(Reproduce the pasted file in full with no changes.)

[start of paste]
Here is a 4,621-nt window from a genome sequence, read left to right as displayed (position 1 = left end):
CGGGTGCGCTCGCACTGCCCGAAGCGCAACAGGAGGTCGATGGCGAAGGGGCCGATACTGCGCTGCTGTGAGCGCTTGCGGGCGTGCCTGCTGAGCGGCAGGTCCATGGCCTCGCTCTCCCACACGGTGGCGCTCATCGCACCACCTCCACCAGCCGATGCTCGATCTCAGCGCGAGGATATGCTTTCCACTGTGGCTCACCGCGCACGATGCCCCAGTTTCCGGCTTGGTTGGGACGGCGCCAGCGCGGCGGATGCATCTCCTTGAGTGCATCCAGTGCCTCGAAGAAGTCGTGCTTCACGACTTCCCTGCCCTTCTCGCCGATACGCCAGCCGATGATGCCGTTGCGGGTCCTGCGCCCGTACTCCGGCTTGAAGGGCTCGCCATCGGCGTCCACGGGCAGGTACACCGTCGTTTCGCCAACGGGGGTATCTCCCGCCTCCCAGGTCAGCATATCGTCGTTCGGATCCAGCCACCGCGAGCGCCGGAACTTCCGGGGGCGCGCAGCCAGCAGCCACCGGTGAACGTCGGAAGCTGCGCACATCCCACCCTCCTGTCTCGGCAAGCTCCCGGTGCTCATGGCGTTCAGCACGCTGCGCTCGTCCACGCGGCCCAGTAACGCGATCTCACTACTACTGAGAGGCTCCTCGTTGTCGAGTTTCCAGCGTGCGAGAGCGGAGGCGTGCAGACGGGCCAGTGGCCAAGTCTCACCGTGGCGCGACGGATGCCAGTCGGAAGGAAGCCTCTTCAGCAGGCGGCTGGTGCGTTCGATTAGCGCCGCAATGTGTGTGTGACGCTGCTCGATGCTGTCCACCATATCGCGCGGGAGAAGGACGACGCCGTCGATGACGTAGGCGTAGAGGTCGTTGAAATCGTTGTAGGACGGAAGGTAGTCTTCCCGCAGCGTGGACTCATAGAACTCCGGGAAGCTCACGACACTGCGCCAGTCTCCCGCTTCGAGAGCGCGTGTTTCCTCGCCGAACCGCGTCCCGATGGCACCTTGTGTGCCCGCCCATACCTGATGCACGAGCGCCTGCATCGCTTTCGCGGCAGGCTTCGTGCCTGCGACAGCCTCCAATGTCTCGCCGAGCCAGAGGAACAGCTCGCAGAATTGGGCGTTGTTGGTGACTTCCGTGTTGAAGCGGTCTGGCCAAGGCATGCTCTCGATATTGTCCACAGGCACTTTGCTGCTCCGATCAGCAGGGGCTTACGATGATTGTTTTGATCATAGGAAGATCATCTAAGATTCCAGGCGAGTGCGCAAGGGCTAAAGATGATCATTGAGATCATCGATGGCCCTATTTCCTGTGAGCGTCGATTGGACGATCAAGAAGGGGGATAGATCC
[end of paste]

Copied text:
Here is a 4,621-nt window from a genome sequence, read left to right as displayed (position 1 = left end):
CGGGTGCGCTCGCACTGCCCGAAGCGCAACAGGAGGTCGATGGCGAAGGGGCCGATACTGCGCTGCTGTGAGCGCTTGCGGGCGTGCCTGCTGAGCGGCAGGTCCATGGCCTCGCTCTCCCACACGGTGGCGCTCATCGCACCACCTCCACCAGCCGATGCTCGATCTCAGCGCGAGGATATGCTTTCCACTGTGGCTCACCGCGCACGATGCCCCAGTTTCCGGCTTGGTTGGGACGGCGCCAGCGCGGCGGATGCATCTCCTTGAGTGCATCCAGTGCCTCGAAGAAGTCGTGCTTCACGACTTCCCTGCCCTTCTCGCCGATACGCCAGCCGATGATGCCGTTGCGGGTCCTGCGCCCGTACTCCGGCTTGAAGGGCTCGCCATCGGCGTCCACGGGCAGGTACACCGTCGTTTCGCCAACGGGGGTATCTCCCGCCTCCCAGGTCAGCATATCGTCGTTCGGATCCAGCCACCGCGAGCGCCGGAACTTCCGGGGGCGCGCAGCCAGCAGCCACCGGTGAACGTCGGAAGCTGCGCACATCCCACCCTCCTGTCTCGGCAAGCTCCCGGTGCTCATGGCGTTCAGCACGCTGCGCTCGTCCACGCGGCCCAGTAACGCGATCTCACTACTACTGAGAGGCTCCTCGTTGTCGAGTTTCCAGCGTGCGAGAGCGGAGGCGTGCAGACGGGCCAGTGGCCAAGTCTCACCGTGGCGCGACGGATGCCAGTCGGAAGGAAGCCTCTTCAGCAGGCGGCTGGTGCGTTCGATTAGCGCCGCAATGTGTGTGTGACGCTGCTCGATGCTGTCCACCATATCGCGCGGGAGAAGGACGACGCCGTCGATGACGTAGGCGTAGAGGTCGTTGAAATCGTTGTAGGACGGAAGGTAGTCTTCCCGCAGCGTGGACTCATAGAACTCCGGGAAGCTCACGACACTGCGCCAGTCTCCCGCTTCGAGAGCGCGTGTTTCCTCGCCGAACCGCGTCCCGATGGCACCTTGTGTGCCCGCCCATACCTGATGCACGAGCGCCTGCATCGCTTTCGCGGCAGGCTTCGTGCCTGCGACAGCCTCCAATGTCTCGCCGAGCCAGAGGAACAGCTCGCAGAATTGGGCGTTGTTGGTGACTTCCGTGTTGAAGCGGTCTGGCCAAGGCATGCTCTCGATATTGTCCACAGGCACTTTGCTGCTCCGATCAGCAGGGGCTTACGATGATTGTTTTGATCATAGGAAGATCATCTAAGATTCCAGGCGAGTGCGCAAGGGCTAAAGATGATCATTGAGATCATCGATGGCCCTATTTCCTGTGAGCGTCGATTGGACGATCAAGAAGGGGGATAGATCC